Prime Minister Chris Hipkins has defended scrapping a series of climate policies as the Government continues its reprioritisation.
Hipkins said on Monday the Government was reprioritising further spending as Labour continues its refocus on the cost of living and recovery from Cyclone Gabrielle.
This policy wildfire, along with previous reprioritisations, is estimated to save the Government about $1 billion.
The Government on Monday announced significant increases to Superannuation, main benefits and student supports as part of a "bread and butter support" package that comes into effect on April 1. It's expected to cost an additional $311 million, but the Government said it means about 1.4 million New Zealanders will "not go backwards" as most of the changes are aligned with increases in inflation.
The Prime Minister told AM on Tuesday there are simply better, more cost-effective ways to reduce emissions.
"I think the two schemes yesterday that I indicated we're not proceeding with that were most connected with the climate ... they were likely to reduce somewhere around about 7000 tonnes of carbon emissions during the current budget period in terms of the carbon budgets," Hipkins told AM co-host Ryan Bridge.
"There are other things we can do and we are doing that is having a much greater impact on our emissions reductions and for a smaller price than that.
"The analysis has been done and those schemes were going to be difficult to implement and weren't going to deliver the sorts of emissions reductions that we could achieve in other areas in a more efficient way."
The two main climate policies scrapped by the Government are the clean car upgrade and the social leasing car scheme.
Former National Party MP Steven Joyce said in an opinion piece for NZ Herald Labour has had no fiscal discipline for five years and "every brain fart of an idea has been funded".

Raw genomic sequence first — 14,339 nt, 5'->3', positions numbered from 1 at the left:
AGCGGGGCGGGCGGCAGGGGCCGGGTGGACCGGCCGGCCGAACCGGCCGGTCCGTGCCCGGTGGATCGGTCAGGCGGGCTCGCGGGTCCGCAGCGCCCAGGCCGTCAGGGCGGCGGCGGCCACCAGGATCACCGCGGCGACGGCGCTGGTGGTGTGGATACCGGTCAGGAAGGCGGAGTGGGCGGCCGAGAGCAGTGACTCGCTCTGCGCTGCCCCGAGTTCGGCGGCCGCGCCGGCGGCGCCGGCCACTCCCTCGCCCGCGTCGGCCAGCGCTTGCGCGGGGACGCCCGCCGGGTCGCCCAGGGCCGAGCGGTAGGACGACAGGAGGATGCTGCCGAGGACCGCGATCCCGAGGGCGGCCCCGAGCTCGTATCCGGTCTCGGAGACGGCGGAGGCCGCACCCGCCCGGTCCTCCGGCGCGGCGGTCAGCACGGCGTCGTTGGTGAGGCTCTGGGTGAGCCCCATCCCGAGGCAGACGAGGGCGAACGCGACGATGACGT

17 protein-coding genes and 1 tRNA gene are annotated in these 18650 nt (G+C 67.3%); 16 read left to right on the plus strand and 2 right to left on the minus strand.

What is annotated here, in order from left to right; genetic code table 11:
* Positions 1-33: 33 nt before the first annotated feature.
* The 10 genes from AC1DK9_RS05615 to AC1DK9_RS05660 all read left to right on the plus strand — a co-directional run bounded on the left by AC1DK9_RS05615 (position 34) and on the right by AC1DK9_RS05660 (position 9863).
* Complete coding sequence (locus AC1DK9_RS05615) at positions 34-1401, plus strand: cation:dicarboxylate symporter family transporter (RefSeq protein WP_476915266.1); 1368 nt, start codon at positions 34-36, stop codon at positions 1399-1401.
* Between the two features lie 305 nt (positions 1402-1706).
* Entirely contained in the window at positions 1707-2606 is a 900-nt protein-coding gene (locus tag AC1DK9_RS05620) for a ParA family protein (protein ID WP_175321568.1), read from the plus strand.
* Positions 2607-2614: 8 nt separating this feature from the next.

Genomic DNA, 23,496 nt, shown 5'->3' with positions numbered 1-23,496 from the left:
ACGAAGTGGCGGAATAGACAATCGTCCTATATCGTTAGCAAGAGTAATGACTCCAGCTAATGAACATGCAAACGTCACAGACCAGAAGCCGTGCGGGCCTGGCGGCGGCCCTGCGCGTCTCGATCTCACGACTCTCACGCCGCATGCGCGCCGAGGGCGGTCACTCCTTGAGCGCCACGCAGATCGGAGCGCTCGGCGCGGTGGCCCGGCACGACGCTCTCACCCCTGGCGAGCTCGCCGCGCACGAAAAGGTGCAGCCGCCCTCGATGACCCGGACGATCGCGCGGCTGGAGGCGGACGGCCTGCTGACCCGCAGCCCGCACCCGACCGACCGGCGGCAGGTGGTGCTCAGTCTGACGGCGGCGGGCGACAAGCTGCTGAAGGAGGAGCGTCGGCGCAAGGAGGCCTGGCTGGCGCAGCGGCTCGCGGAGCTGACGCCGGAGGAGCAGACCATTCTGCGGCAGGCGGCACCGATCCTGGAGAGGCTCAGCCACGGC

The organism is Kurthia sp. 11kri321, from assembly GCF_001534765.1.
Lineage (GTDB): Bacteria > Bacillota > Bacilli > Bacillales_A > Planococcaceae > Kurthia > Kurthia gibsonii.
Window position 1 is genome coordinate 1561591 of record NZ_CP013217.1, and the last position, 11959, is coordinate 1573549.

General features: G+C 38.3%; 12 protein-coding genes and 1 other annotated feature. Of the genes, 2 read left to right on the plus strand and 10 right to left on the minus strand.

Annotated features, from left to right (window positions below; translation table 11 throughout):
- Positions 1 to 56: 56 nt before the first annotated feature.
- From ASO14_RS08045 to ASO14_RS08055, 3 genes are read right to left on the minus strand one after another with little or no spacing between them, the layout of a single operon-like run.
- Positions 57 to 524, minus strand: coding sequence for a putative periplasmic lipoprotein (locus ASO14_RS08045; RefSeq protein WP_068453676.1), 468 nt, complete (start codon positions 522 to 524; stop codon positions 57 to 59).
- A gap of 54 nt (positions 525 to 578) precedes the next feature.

Hipkins said he doesn't agree with that characterisation but added when he became Prime Minister he thought the Government was trying to do "too many different things too quickly".
The Prime Minister added his focus has been "narrowing" the focus to a smaller number of policies and doing them "thoroughly".
But Bridge hit back, questioning the Prime Minister if they had been doing too many "dumb things" and things that didn't make any sense.
Hipkins defended scrapping the climate policies saying some of them are "worthy".
"Providing lower-income New Zealanders with the opportunity to move from a combustion engine to an electric vehicle is something that over time we want to be able to look at how we can better incentivise," Hipkins said.
"Once the analysis was done, it wasn't going to deliver the sorts of benefits that were envisaged when that was first proposed."
Hipkins said all Governments need to "run the ruler over everything" and question whether they're achieving what they set out to achieve.
The Prime Minister said he will continue to reprioritise and try to save money where he can.
When questioned if this was a huge indictment on former Prime Minister Jacinda Ardern and Finance Minister Grant Robertson that he can cut a $1 billion without affecting Kiwis, Hipkins told AM he "completely disagrees" with that.
"In every budget we've had as a Government, we've identified savings and reprioritization and this year's budget will be the same," he said.
"In the first few budgets that I oversaw as Minister of Education identified hundreds of millions of dollars in savings that we were then able to reinvest in other education initiatives. That's part of the budget process. I think that's what responsible Governments do."
Watch the full interview with Chris Hipkins in the video above.